With a refined design announced Tuesday for its Mach 1.7 Overture jet, Boom Supersonic’s dream of reviving exceptionally fast commercial air travel looks a little more real. But this update to Overture, a small airliner in the works since 2016, still leaves a key component undefined.
The biggest change in the configuration that Denver-based Boom unveiled at the Farnborough International Airshow outside London is an added engine: Overture now features four instead of the previous design’s three.
The new design places each engine in a separate pod below Overture’s delta-shaped wing and features a carbon-composite fuselage that narrows above the wing for better supersonic aerodynamics (known as an “area rule” design). As a result, it looks less like the Concorde jets that crossed the Atlantic until 2003 at speeds just above Mach 2 and more like the Air Force’s 1956 vintage B-58 supersonic bomber.
“The aircraft is now designed for manufacturability and for maintenance,” Boom founder and CEO Blake Scholl tells Fast Company. “The tail-mounted engine in the old design would have been difficult to reach and maintain.”
He notes a twin-engine design, something shown in a 2016 rendering from Boom, would have required larger-diameter engines than the company could hope to adopt for supersonic flight.
With the move from three engines to four, the Overture jet’s range—4,890 miles—and fuel burn won’t change, Scholl says: “Everything we’ve been saying for the last few years about fuel efficiency about the airplanes remains true.”
Boom continues to tout Overture’s ability to fly on 100% sustainable aviation fuel, which can be made from such sources as spent cooking oil or carbon dioxide pulled from the air with direct-air-capture machines.
But the identity of the company that will build those engines remains up in the air. Boom signed a 2020 venture with Rolls-Royce to explore adapting one of that manufacturer’s current engines, but Scholl won’t say if Rolls would wind up building Overture’s engines. “We’ve been working behind the scenes on the engine for a very long time because it’s a fundamental component,” he says.
In a conversation at the Collision conference in Toronto in June, Scholl had previously indicated that the company would be able to modify a current subsonic engine and that Boom had “multiple options that are quiet, that are fuel efficient.”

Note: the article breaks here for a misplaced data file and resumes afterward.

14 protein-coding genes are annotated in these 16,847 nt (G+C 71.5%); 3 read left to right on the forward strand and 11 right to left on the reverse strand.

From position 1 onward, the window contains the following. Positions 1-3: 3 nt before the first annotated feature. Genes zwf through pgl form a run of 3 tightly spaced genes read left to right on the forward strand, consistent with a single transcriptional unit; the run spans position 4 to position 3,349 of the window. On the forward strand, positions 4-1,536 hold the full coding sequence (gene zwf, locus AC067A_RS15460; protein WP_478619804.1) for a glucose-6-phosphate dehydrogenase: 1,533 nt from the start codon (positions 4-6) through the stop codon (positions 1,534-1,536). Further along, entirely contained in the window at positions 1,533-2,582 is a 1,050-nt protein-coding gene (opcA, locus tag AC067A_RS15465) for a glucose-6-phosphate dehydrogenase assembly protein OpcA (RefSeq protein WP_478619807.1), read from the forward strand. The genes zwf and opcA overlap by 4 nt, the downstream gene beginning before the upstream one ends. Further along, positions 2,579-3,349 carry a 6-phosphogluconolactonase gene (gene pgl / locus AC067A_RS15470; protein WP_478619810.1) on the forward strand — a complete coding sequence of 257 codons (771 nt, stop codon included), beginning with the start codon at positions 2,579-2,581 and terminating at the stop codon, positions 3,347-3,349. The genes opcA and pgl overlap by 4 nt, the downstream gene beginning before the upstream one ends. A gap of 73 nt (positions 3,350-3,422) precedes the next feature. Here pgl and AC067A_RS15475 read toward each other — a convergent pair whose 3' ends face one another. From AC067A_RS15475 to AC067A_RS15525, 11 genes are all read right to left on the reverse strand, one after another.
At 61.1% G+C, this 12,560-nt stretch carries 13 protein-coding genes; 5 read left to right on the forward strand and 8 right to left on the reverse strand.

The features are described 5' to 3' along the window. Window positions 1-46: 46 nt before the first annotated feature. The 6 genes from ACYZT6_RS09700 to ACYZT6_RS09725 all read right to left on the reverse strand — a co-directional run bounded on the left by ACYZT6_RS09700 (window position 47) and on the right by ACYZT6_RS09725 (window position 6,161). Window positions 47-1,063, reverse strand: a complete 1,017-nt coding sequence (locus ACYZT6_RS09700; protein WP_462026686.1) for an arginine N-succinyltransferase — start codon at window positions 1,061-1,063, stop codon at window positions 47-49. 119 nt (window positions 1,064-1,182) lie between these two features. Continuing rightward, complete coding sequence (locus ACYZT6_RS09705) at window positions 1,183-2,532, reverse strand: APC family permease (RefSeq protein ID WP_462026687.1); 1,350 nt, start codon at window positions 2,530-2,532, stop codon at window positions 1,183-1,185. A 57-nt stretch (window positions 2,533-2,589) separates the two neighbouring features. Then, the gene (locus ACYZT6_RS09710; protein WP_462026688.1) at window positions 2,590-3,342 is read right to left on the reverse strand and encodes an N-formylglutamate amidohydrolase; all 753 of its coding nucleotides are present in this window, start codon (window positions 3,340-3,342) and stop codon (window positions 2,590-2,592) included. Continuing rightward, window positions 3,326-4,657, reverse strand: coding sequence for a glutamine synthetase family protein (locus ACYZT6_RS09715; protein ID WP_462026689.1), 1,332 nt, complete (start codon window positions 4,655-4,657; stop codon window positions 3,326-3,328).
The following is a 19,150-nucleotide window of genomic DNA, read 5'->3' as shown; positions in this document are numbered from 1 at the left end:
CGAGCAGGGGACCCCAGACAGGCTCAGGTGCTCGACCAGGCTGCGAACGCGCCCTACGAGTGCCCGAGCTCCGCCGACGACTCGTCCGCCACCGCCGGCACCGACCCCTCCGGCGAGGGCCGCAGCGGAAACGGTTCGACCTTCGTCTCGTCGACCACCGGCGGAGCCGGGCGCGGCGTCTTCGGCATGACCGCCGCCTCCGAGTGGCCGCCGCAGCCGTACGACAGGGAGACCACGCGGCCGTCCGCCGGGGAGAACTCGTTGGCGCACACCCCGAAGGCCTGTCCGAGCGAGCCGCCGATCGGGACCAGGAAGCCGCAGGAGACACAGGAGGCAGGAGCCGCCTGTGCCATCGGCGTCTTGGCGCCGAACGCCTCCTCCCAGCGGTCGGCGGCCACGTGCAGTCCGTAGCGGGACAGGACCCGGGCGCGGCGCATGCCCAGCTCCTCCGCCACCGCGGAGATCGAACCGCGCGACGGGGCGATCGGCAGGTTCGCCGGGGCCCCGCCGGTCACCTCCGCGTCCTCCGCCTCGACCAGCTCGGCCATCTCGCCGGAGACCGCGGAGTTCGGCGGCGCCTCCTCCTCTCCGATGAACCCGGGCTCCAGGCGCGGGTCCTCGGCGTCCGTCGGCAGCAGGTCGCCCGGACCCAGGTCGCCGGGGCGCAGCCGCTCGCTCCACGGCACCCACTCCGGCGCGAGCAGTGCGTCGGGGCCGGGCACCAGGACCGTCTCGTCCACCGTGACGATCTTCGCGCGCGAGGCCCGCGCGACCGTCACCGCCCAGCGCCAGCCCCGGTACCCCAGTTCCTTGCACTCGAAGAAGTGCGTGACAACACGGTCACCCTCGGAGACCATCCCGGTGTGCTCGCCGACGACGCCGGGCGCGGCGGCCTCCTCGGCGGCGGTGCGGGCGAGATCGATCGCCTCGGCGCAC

Tuesday’s announcement notes that Overture will take off and fly without using noisy afterburners, something the Concorde required and which bothered many people on the ground. As one resident of the then-rural area next to Washington, D.C.’s Dulles International Airport told the Washington Post in 1977: “The horses panic and race like crazy across the field when the Concorde comes over.”
Boom is, however, not aiming to reduce the loud sonic boom caused by Overture—a subject of recent government and industry research—and so will limit supersonic flights to over oceans, with overland speeds capped at just below Mach 1.
“Going for the softer levels of sonic boom comes with an efficiency debt,” Scholl says. “We just focus all of our efforts on fuel efficiency and put the sonic boom where nobody’s going to hear it.”
Boom predicts a flight from New York to London would take three and a half hours (down from about seven hours now), while Seattle to Tokyo would fly by in four and a half hours (down from the current 10). Japan-bound departures from much farther south on the West Coast, however, would require a refueling stop.
Boom’s announcement also suggests a change to Overture’s passenger accommodations. Earlier Boom renderings showed only one seat on each side of the aisle, but Scholl says that would change to a two-by-two layout in the front portion of the cabin, then two-by-one in the narrower fuselage above the wing. The jets are expected to have a range of 65 to 80 seats.
“It’s 65 in a very luxurious interior,” Scholl says. “At 80, it’s still nice, but it’s not as spacious. We’re working on an update to the interior, which we will be able to share earlier next year.”
Boom’s announcement also noted a partnership with defense contractor Northrop Grumman to develop “a special mission variant for the U.S. government and its allies.” Scholl describes one possible government-use case: “How many allies can the secretary of state visit in a day?”
Boom’s most high-profile customer remains United Airlines, which signed a deal in 2021 to buy 15 Overture jets—subject to Overture passing “United’s demanding safety, operating, and sustainability requirements,” the airline noted in its announcement. United has options for another 35, while Japan Airlines placed options for 20 Overtures in 2017.
Boom’s next step will be getting its smaller-scale XB-1 prototype flying, a step it once hoped to hit by the end of 2017. That jet rolled out of its Centennial, Colorado, facility late last year for testing on the ground, with test flights planned for later this year.
Next comes groundbreaking for its Greensboro, North Carolina, factory, followed by construction of the first Overture jet starting in 2024. That leaves five years to get the plane into flight tests, certified by government regulators, and delivered to airlines to meet Boom’s 2029 projected deadline for welcoming paying passengers on board.
That might seem like a lot of runway. But in the safety-driven, testing-ruled culture of commercial aviation, Boom will have to execute precisely many tasks in order to reach takeoff velocity on its planned schedule.